Monday 23 September 2013
Stoke City's efforts to encourage cricket within the local community have been recognised by The Cricket Foundation, a charity which aims to bring the sport back to state schools.
The partnership that Stoke City Community Trust, the club's charitable arm, run with Staffordshire Cricket Board through the Cricket Foundation's Chance to Shine project has been nominated for an Innovation Award at this year’s ceremony at The Kia Oval, London.
"Cricket is a great way for children to get fit and be active"
The partnership has had a significant impact on the reach of the programme, where more than 1,500 hours of cricket have been delivered into 59 local schools to more than 3,000 children, 170 of whom went on to join their local cricket clubs in the North Staffordshire area.
The club have regularly lent their support to the Chance to Shine project with first-team players showing off their cricketing prowess to local schoolchildren. Stoke winger Matthew Etherington was the latest to pick up a bat at Sir John Offley CE Primary School, in Madeley. Etherington joined the community coaches to give the starstruck youngsters an hour's cricket lesson, while stirring some memories for the player.
"Coming to this school has really brought back a lot of memories for me, because I used to really enjoy playing cricket when I was at school," Etherington told stokecityfc.com. "I love watching cricket on the television and I really enjoyed watching the Ashes in the summer, although I sadly don't have time to play myself because of my football commitments.
"The session was really good, and all of the children seemed to be enjoying themselves. Projects like this are great because it is important to nurture young talent, and more importantly it is a great way for children to get fit and be active.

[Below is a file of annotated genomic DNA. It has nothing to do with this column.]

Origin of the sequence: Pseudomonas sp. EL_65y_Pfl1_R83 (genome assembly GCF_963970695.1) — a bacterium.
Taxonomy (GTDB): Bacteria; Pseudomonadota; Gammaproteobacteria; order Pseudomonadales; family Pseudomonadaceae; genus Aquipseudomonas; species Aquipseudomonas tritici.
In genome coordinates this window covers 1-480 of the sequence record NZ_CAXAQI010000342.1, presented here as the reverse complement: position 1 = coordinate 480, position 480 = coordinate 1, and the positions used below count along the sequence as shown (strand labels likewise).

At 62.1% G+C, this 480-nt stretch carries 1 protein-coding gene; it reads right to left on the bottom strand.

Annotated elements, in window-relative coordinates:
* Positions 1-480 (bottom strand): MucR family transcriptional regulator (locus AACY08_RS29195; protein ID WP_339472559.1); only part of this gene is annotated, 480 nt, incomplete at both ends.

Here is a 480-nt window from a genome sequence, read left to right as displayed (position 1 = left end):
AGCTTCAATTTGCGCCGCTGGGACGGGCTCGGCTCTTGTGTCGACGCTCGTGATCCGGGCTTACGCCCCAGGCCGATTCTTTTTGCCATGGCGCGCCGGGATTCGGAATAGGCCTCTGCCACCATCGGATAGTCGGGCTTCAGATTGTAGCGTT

"As a football club we want young people to access as many opportunities as they can"
For Adrian Hurst, Stoke City's Head of Community, such a project demonstrates the wider objectives the club have for their community beyond football.
"As a football club we want young people to access as many opportunities as they can," Hurst said. "We are always trying to find the next player in our first team squad but it's also our responsibility to signpost them to other opportunities in other sports."
Chance to Shine was launched by the Cricket Foundation in 2005 with the aim of linking cricket clubs to local primary and secondary schools, paying qualified cricket coaches to deliver cricket sessions and matches in schools, training teachers and encouraging children to come and play at cricket clubs. Last year more than 4,500 schools were engaged with almost 350,000 children participating.
Jason Britton, development director for Staffordshire Cricket, hailed the "fantastic partnership" his board has with Stoke City.
"There are wins for all concerned," Britton said. "We gain the benefit of the association with a Premier League football club and Stoke City's strong community presence to reach further into the school network. Stoke's community team have an additional sport to offer and the schools and pupils are receiving a funded programme of physical activity to help them develop healthy lifestyles.
"We're delighted that the partnership has been shortlisted for the award."